It wasn't like Troy Harris to ignore messages, thought Michelle Lyu. Especially now.

Harris, a longtime beloved cook at Penn's kosher dining hall, had joined with another cook, as well as Lyu and a couple of other students, to put a food truck on the streets.

They were just months from firing up the grill. His sudden silence made no sense.

And then, as Lyu biked by Penn Presbyterian Medical Center, they spotted each other.

"Man, my son got shot," Harris told Lyu.

It was the cruelest of ironies, Lyu said. The vegetarian food truck that Harris, 43, had worked so hard to launch was meant to get at-risk teens off the streets by giving them jobs.

Much like the job at Penn Hillel's Falk Dining Commons, where Harris has worked for 17 years, did for him as he watched friends die or end up in jail. He was 15 when he watched his friend, gunned down, take his last breath.

"Now the Grim Reaper is knocking on my door," he said.

Around dinnertime one night in February, his youngest son, Azir, was walking to a store near their home at the Wilson Park housing development in South Philadelphia with two friends to grab something to eat.

Gunfire rang out. They were all struck.

Azir, 17, got it the worst, hit five times and left indefinitely in a wheelchair.

I'm guessing most people reading this column didn't hear much, if anything, about it. A headline tersely read: "Police: 3 Teens Hospitalized Following Triple Shooting."

That would be because the Philly teen had the unfortunate timing of being shot the day after the Parkland school shooting, and despite all the talk of mass shootings, gun violence in cities like Philly is still mostly overlooked.

Mass shootings move people. They inspire movements.

Everyday shootings mostly get a "meh."

Since the beginning of the year, there have been about 300 shootings in Philly. Many victims, like Harris, survive. But they face a long, painful, and expensive road they're left to navigate, out of sight and out of mind.

Unlike after Parkland, there are no collective calls for change, no celebrities lining up to help the victims.

For Harris and his wife, Debra, 41, who works full time at a rehabilitative nursing home, that means juggling full-time jobs, caring for their five other children ages 17 to 24, while watching their medical bills pile up, even with health insurance.

Lyu, a Wharton junior, struggled to find a way to help. She and another student visited Harris and his family at the hospital, where they sat vigil while Azir lay unconscious for three weeks. Debra, trying to shake the tightness in her chest that took hold the moment someone called to tell her that Azir had been shot. Troy, reliving the moment when he fell to his knees at the hospital.

"My soul left me."

Lyu called it "heart-wrenching" as we visited Azir and his parents the other day at Magee Rehabilitation Hospital, where he's expecting at least another month of treatments after bullets ripped through his legs, back, and a lung during the drive-by shooting.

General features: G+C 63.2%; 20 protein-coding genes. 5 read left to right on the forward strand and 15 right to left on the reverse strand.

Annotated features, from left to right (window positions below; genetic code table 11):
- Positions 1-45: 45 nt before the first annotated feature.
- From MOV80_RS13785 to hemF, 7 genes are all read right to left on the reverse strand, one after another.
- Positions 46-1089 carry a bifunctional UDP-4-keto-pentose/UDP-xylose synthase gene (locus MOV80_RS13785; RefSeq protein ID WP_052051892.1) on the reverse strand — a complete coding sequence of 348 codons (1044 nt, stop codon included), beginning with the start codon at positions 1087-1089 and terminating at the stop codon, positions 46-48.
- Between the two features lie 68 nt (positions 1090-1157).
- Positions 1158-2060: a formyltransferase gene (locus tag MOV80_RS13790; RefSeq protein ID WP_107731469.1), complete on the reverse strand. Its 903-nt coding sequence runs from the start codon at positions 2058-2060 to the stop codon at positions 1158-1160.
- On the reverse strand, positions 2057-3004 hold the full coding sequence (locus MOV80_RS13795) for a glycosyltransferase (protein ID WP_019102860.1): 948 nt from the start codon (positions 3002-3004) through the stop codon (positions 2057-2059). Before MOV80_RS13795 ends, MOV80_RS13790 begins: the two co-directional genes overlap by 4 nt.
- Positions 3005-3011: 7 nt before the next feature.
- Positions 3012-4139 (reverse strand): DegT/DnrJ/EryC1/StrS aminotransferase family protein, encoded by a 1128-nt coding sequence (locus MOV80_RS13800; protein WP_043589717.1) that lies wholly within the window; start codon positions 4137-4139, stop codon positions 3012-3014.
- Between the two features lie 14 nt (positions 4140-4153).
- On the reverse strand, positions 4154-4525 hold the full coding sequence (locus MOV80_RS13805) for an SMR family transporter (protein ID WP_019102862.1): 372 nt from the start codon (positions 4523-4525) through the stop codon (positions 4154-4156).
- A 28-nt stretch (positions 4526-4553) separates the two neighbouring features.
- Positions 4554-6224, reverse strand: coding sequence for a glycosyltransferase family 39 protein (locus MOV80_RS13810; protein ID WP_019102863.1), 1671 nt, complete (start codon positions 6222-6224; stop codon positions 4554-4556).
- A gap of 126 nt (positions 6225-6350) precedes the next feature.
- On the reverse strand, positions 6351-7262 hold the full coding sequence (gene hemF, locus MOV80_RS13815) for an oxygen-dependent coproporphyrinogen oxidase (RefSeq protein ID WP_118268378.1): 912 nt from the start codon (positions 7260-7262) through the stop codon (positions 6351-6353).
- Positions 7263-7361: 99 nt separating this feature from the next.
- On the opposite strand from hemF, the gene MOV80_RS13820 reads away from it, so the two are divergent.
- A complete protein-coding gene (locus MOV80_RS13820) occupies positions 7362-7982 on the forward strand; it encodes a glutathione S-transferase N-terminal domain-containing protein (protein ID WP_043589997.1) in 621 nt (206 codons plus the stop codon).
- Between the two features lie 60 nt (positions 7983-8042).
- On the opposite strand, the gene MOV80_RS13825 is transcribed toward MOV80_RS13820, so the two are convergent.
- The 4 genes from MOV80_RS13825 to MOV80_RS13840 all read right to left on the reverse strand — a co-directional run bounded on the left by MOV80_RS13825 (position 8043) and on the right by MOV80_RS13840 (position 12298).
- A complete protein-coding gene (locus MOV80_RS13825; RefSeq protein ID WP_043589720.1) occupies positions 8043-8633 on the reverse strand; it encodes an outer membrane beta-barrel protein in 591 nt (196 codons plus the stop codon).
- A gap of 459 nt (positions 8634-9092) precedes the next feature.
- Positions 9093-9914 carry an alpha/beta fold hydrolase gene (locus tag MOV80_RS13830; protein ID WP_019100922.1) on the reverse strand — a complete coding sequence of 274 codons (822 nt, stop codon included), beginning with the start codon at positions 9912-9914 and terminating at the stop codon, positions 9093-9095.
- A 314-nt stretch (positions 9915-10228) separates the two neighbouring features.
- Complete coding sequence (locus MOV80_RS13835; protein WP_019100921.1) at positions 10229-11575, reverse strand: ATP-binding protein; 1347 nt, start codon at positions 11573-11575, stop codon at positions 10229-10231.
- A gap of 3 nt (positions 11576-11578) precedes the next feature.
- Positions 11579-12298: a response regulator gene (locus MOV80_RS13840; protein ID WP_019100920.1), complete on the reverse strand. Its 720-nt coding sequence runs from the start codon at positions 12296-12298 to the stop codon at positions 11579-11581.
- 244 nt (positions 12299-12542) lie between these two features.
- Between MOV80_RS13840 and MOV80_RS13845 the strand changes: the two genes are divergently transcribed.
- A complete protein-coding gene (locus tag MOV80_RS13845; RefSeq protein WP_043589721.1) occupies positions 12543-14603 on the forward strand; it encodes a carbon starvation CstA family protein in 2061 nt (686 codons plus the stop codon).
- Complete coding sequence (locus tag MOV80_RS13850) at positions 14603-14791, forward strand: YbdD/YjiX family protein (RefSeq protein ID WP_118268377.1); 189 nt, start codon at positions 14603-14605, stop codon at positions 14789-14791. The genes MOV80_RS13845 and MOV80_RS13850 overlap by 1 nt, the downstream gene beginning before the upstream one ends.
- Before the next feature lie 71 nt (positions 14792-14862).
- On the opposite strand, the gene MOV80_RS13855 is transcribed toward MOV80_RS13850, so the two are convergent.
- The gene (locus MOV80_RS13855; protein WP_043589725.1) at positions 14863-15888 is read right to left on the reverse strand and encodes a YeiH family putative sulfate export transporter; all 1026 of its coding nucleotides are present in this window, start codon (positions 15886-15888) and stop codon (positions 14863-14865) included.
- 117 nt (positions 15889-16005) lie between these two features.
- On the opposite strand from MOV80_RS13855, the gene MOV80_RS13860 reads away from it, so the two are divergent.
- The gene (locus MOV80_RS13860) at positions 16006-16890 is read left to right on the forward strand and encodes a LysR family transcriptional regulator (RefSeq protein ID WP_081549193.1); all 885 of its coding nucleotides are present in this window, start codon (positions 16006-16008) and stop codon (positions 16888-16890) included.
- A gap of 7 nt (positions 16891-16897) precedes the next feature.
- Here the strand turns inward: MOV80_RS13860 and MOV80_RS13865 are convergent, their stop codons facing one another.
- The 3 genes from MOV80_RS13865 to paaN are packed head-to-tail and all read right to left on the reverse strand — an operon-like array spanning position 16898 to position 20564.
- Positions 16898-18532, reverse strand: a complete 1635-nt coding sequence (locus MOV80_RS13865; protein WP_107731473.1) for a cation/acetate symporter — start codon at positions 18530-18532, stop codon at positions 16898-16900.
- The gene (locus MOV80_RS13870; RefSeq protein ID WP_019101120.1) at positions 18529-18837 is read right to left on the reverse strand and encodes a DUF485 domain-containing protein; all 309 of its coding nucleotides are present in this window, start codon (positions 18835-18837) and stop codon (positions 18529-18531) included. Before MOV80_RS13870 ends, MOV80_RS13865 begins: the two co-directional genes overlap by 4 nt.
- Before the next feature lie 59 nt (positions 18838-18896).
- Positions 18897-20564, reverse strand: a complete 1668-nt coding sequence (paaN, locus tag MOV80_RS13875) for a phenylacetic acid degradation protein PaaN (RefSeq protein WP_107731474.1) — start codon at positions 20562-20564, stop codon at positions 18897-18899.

Michelle Lyu, a Wharton junior, started a fund-raiser to help a beloved Penn cook with medical expenses after his son was shot in February. Here, she is pictured with Troy and Debra Harris and their 17-year-old son, Azir.
Helen Ubiñas
Michelle Lyu, a Wharton junior, started a fund-raiser to help a beloved Penn cook with medical expenses after his son was shot in February. Here, she is pictured with Troy and Debra Harris and their 17-year-old son, Azir.

She looked at Azir, sitting in his wheelchair. "Azir, the way he looked at you " Her eyes filled with tears as she turned to Troy. "I could see the pain in your eyes, Troy. I could see the suffering, definitely. It was a very, very sobering sight to see."

Until she created a fund-raiser to help with the medical expenses, Lyu concedes she had weaved an uncomplicated story in her mind of how the situation would get resolved.

"I'd very, very conveniently imagined that everything would work out for the Harris family," she said. "I'm a Penn student, I'm obviously a privileged person. I have racial privilege. I have socio-economic privilege. I have academic privilege. It's so easy for someone like me to imagine that everything will work out."

Now here she was, face to face with the deep disparities that coexist in our city every day. A loved and devoted cook, who fought to improve working conditions and increase wages in the dining hall where he always warmly welcomed the students, was in crisis. The incident shook loose truths she was no longer willing to deny, that she readily acknowledges might make some of her peers defensive, even ashamed.

She's grateful that people have contributed so readily to the fund-raiser ( – the fund is slowly but steadily nearing its goal. But that's not enough for Lyu, who fears that once they reach the $20,000 goal, people will retreat to their bubbles, and will think, "That's it. The problem goes away. They just need a little bit of money."

"We need to bridge this disconnect," she says before putting out a call to action as much to herself as to her Penn community.

"Privilege is a gift. Use it."